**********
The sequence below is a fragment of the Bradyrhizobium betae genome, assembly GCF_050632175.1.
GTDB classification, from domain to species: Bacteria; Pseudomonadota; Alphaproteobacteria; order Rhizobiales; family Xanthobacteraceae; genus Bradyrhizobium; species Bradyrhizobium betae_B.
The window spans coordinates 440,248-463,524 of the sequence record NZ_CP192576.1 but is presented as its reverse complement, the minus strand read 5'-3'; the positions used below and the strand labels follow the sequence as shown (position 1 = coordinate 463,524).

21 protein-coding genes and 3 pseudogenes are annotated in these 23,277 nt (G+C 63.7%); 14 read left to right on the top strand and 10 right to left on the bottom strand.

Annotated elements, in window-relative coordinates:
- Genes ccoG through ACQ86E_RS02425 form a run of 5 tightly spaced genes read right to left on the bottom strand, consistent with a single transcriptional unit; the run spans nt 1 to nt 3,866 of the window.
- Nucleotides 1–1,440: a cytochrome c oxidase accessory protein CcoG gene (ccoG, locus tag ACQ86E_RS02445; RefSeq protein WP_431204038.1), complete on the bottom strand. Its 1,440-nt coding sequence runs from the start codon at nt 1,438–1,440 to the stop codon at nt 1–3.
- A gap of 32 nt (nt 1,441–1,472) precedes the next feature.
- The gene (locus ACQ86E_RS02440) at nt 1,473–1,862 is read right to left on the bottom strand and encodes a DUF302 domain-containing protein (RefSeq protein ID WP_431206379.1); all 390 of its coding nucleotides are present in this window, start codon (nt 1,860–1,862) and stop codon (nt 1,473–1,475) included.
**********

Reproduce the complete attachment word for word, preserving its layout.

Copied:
The sequence below is a fragment of the Bradyrhizobium betae genome, assembly GCF_050632175.1.
GTDB classification, from domain to species: Bacteria; Pseudomonadota; Alphaproteobacteria; order Rhizobiales; family Xanthobacteraceae; genus Bradyrhizobium; species Bradyrhizobium betae_B.
The window spans coordinates 440,248-463,524 of the sequence record NZ_CP192576.1 but is presented as its reverse complement, the minus strand read 5'-3'; the positions used below and the strand labels follow the sequence as shown (position 1 = coordinate 463,524).

21 protein-coding genes and 3 pseudogenes are annotated in these 23,277 nt (G+C 63.7%); 14 read left to right on the top strand and 10 right to left on the bottom strand.

Annotated elements, in window-relative coordinates:
- Genes ccoG through ACQ86E_RS02425 form a run of 5 tightly spaced genes read right to left on the bottom strand, consistent with a single transcriptional unit; the run spans nt 1 to nt 3,866 of the window.
- Nucleotides 1–1,440: a cytochrome c oxidase accessory protein CcoG gene (ccoG, locus tag ACQ86E_RS02445; RefSeq protein WP_431204038.1), complete on the bottom strand. Its 1,440-nt coding sequence runs from the start codon at nt 1,438–1,440 to the stop codon at nt 1–3.
- A gap of 32 nt (nt 1,441–1,472) precedes the next feature.
- The gene (locus ACQ86E_RS02440) at nt 1,473–1,862 is read right to left on the bottom strand and encodes a DUF302 domain-containing protein (RefSeq protein ID WP_431206379.1); all 390 of its coding nucleotides are present in this window, start codon (nt 1,860–1,862) and stop codon (nt 1,473–1,475) included.